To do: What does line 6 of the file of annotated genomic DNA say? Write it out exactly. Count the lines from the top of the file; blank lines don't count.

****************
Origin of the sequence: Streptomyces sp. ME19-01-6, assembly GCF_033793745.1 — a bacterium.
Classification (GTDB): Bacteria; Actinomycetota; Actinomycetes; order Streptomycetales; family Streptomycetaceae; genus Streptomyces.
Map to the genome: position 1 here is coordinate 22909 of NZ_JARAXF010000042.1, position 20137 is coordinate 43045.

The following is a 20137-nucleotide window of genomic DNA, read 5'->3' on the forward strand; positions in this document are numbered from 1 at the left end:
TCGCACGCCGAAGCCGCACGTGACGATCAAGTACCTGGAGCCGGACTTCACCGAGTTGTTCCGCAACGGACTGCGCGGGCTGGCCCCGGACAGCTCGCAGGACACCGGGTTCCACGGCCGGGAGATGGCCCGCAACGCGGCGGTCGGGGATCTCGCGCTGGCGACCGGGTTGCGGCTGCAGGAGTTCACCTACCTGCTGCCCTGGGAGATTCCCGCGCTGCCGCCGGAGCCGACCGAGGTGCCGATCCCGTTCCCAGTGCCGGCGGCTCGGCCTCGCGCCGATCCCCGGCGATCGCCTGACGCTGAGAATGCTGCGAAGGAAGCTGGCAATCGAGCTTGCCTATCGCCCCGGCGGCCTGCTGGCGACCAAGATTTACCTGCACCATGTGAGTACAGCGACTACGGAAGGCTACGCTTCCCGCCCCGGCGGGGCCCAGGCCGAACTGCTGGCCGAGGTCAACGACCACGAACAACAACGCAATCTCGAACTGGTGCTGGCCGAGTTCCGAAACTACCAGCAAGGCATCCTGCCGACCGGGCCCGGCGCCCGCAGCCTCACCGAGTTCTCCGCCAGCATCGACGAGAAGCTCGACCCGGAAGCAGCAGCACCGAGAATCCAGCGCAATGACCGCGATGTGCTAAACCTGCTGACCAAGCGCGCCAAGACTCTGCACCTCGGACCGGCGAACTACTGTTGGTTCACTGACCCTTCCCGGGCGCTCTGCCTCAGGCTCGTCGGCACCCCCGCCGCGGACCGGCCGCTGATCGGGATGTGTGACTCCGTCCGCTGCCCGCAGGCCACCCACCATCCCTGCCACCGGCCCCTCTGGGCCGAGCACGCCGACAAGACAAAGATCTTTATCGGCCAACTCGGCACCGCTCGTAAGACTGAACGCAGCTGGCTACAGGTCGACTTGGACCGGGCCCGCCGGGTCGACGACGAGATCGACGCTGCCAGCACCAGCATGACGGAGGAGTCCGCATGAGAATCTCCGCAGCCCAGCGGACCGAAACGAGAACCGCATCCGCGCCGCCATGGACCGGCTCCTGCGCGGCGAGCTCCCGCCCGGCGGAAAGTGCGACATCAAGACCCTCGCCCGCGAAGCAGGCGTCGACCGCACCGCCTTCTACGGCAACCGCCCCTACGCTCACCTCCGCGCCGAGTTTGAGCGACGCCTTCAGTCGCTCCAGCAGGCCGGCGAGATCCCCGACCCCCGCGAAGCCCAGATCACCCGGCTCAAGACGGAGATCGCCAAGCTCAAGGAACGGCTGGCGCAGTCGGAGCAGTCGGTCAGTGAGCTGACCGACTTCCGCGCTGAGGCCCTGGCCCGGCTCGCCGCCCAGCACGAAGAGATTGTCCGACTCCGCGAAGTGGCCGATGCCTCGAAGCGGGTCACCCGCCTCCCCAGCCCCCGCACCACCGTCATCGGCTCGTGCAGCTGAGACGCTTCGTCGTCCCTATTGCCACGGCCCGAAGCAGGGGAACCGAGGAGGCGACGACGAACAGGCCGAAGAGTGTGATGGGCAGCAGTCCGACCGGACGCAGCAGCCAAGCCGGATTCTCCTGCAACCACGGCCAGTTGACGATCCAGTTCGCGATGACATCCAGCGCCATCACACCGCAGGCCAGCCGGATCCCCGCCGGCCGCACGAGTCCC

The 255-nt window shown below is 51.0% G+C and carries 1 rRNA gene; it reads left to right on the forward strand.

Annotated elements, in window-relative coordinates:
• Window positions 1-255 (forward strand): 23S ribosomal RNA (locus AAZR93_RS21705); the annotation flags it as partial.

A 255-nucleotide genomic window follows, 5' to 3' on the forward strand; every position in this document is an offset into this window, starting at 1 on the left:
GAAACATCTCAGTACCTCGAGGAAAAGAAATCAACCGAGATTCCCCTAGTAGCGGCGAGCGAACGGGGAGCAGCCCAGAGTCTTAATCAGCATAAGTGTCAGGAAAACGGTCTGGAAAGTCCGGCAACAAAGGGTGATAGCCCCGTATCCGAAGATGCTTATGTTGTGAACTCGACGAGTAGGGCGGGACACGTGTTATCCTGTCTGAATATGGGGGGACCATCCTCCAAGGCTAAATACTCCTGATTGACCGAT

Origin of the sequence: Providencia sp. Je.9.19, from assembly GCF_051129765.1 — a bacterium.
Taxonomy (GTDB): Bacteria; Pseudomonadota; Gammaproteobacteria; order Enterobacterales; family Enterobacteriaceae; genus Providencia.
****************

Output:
The 255-nt window shown below is 51.0% G+C and carries 1 rRNA gene; it reads left to right on the forward strand.